At the first snow of manna in Exodus 16, God introduces His people to a Sabbath day. Two-and-a-half months after leaving their former slave drivers, God’s people hear an odd command from their new Master—rest.
Though we might not be slaves, our present culture prizes productivity so highly that taking a day off also sounds absurd. “Maybe God meant take a rest from my normal work and do a different kind of work. I can’t just waste time.”
To be honest, this is exactly how I think. If making to-do lists was a viable hobby, it would be mine. I treat productivity like a sport, seeing if I can beat my previous record of tasks completed in one day. Sad but true.
Do you feel distant from God? Do you feel at odds with Him? Do you desire to draw closer to Him? There is one mediator between you and God. It’s not your favorite author. It’s not a book or Bible study. It’s not your pastor, your counselor, your friend, or your parents. For there is only one mediator between God and men, the man Jesus Christ, who gave Himself as a ransom for all. Your pastor or friend or favorite blogger have not given themselves as a ransom for you. Only One person has done that… the man Jesus Christ.
Do you have loved ones who are far from God and hope to see them reconciled to Him? Does it seem like it’s all up to you? Like you’re the only one in their life speaking truth and pushing them to God? Remember, there is one mediator between God and men, and it’s not you. You have no power to reconcile others to God. The best you can do is point to the man Jesus Christ who gave Himself as a ransom for all.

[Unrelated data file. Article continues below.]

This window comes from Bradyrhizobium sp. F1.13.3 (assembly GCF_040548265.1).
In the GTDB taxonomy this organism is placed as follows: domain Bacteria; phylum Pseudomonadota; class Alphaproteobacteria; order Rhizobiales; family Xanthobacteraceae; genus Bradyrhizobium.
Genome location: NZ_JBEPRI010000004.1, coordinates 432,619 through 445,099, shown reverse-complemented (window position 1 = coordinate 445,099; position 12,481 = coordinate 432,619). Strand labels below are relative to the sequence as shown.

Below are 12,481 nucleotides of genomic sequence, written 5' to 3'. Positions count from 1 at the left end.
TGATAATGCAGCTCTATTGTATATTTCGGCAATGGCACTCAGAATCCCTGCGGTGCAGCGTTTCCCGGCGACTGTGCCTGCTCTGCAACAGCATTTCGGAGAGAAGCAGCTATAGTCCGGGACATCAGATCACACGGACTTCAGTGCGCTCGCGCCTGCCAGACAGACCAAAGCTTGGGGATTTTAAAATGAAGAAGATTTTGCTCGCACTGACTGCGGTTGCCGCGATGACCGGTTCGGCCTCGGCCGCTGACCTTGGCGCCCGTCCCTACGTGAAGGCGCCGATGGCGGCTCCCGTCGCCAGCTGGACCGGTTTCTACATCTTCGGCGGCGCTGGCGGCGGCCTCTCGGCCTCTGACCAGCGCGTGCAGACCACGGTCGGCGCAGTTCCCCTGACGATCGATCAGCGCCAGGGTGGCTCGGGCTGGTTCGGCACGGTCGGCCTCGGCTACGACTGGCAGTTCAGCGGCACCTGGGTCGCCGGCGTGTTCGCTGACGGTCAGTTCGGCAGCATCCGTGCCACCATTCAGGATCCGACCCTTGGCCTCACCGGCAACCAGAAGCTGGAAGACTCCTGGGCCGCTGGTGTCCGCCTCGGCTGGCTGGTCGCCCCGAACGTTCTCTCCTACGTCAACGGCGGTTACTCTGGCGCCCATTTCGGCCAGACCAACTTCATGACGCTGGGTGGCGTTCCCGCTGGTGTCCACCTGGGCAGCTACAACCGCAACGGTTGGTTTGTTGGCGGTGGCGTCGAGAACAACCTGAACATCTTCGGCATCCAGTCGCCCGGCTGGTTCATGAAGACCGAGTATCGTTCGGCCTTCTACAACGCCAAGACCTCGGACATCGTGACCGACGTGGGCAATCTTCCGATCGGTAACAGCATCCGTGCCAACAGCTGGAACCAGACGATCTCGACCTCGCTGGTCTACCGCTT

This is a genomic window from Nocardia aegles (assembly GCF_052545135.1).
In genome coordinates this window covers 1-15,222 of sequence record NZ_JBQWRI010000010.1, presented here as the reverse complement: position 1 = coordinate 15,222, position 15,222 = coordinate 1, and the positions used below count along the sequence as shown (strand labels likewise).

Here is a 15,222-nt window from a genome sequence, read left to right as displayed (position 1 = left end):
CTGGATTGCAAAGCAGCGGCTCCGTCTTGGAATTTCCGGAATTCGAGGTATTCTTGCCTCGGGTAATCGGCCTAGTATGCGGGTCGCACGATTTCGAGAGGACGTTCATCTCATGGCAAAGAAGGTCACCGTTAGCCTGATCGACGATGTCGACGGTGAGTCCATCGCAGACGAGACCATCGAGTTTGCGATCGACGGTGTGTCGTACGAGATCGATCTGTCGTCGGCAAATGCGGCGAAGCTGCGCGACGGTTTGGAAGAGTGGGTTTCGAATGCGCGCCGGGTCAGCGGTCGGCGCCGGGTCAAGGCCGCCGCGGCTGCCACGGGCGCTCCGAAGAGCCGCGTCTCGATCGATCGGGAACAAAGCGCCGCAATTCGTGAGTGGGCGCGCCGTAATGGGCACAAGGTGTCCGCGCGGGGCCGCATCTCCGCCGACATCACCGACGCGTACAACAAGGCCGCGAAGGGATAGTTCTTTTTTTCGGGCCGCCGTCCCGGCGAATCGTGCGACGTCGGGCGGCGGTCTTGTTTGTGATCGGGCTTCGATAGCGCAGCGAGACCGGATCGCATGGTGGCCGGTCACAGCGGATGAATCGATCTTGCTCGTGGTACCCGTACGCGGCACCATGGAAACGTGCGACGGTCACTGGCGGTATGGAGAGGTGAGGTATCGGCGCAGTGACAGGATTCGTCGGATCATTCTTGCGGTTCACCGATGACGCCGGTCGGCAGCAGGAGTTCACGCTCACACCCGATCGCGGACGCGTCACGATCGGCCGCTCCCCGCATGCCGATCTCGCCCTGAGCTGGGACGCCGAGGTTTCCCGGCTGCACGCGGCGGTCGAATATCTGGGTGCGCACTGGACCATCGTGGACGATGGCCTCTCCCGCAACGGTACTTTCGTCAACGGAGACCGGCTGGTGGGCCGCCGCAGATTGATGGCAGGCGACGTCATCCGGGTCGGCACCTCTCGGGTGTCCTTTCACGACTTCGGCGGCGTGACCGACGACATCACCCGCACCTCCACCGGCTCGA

Being left out will always be a litmus test for pride. As soon as you realize you didn’t get the invite, you aren’t in the inner circle, or you are on the outside, one of two responses happen.
The first is the most common: hurt, disappointment, and/or anger. Under those surface feelings are deep roots of entitlement (a.k.a. pride). A feeling that you deserve to be included or that you have merited inclusion. Or that you are owed the opportunity to be included, assuming that it’s the fair thing to do. But our God isn’t fair, mercifully so (read more about that here). We live under grace and that changes the game.